I finally saw David Fincher‘s The Girl with the Dragon Tattoo yesterday. I am not surprised that I didn’t like it (check my Twitter for my thoughts at https://twitter.com/#!/EvilDrBok). You see, with Fincher, one can see a certain pattern with his films. He seems to be moving at a pendulum. Sometimes he makes decent films. Other times, he just sucks eggs. Still don’t know what I mean? Read on, you of little faith!
David Fincher Rims a Beloved Franchise (and atones for his Deadly Sins)
Fincher got his break from directing music videos with Alien 3. Despite the interesting premise of having the characters fight the deadly xenomorph without the aid of futuristic technology, it just didn’t work, story-wise and direction-wise. Plus, Fincher’s directorial flair was still raw. It seems like he’s still playing around with what he can do. Overall, Alien 3 just wasn’t a good film to begin with, but that’s okay, considering that this is his first film.
His second film is the one that put him in the map, Se7en. This is one uncompromisingly bleak film which featured strong performances from Morgan Freeman, Brad Pitt, Gwyneth Paltrow, and Kevin Spacey. Fincher shoots most of the scenes in rain, showing the cold, wet, and gritty environment that our protagonists have to work in to capture a serial killer who patterns his killings after the Seven Deadly Sins. Additionally, the ending is one of the most powerful, most uncompromising, and most devastating defeat ever caught on film. Sure, Freeman and Pitt are able to put a stop to the killings, but at the cost of pretty Gwyneth Paltrow’s head. Still, the scene was consistent with the theme of the film. This is definitely David Fincher’s magnum opus. Not bad for a sophomore effort.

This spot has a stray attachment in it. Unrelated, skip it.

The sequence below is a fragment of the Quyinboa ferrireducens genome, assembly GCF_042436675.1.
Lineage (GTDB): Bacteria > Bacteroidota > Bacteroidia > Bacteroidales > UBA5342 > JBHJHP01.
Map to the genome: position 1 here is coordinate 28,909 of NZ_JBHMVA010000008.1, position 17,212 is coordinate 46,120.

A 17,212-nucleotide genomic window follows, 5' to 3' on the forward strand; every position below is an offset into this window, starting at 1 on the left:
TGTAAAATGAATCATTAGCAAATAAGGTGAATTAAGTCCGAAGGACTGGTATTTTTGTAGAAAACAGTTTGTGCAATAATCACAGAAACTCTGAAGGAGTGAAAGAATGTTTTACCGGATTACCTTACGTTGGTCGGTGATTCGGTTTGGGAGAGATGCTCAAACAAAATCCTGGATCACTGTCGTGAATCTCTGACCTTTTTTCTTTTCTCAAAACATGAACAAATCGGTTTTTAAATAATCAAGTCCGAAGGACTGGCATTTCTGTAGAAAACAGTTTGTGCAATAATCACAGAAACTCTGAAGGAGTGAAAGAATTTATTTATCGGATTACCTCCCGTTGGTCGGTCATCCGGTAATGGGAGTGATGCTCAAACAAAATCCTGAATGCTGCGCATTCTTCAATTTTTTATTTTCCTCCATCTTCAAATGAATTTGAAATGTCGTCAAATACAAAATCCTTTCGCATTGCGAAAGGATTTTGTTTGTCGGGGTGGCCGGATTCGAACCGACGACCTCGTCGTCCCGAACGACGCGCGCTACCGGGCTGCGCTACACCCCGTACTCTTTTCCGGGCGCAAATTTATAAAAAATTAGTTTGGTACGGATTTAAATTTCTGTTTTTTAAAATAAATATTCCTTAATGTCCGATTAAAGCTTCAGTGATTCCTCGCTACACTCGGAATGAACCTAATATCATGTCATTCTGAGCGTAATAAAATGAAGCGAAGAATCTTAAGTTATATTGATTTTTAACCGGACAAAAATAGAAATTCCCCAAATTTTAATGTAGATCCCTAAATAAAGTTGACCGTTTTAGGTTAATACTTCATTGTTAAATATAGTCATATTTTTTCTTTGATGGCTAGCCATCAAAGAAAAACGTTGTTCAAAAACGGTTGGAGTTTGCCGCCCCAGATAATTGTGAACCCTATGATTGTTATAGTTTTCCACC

Your Companions Aren’t What They Say They Are (post-sophomore efforts)
Fincher continued with the Michael Douglas thriller The Game. Admittedly, while the film is visually interesting (typical of a Fincher production), this thriller falls short in the story department. The experience watching the film was unbelievably frustrating for me because this film showed so much promise. The idea of being the subject of a joke amongst peers is frustrating enough. Imagine, however, if this showed goes beyond your house, your city, and your state. Imagine if every single person in your life, family included, was part of this elaborate “game” that you no longer want to be a part of. Unfortunately, because you signed a damn contract, you have to play through it.
That was an interesting premise, and that became the film’s downfall. I believe the writers weren’t able to find a satisfactory way to resolve the conflict so they came up with an overly complicated, almost contrived, resolution that has the mark of “douche” ex machina written all over it. This could have been a great Fincher film. The writers just got lazy.
Fincher, once more, redeemed for past sins in the cinema by coming up with the initially panned, but now critically lauded Fight Club, starring Edward Norton and Brad Pitt. Norton is an insomniac employee in an automobile company, and Pitt is THE Tyler Durden… or is he? Together, these two angry men form a new therapeutic group called Fight Club, who then attracts men of various background. Under the leadership of “Tyler”, the group set out to wreak havoc against their consumeristic society, eventually leading to the planning of Project Mayhem, an act of terrorism aimed at crippling the economy, thus fulfilling Tyler’s dream of a world going back to basics.
With Fight Club, Fincher continues to wow us with his visual flair. The film has an undercurrent of green in its color scheme to show how “reality” for the Narrator (Norton) isn’t what it seems. That, and brilliant existentialist tones of the film shows us that Fincher isn’t just another Hollywood director concerned with the paycheck: we have here an artist who will tell a story with his own distinct artistic style.
TO BE CONTINUED…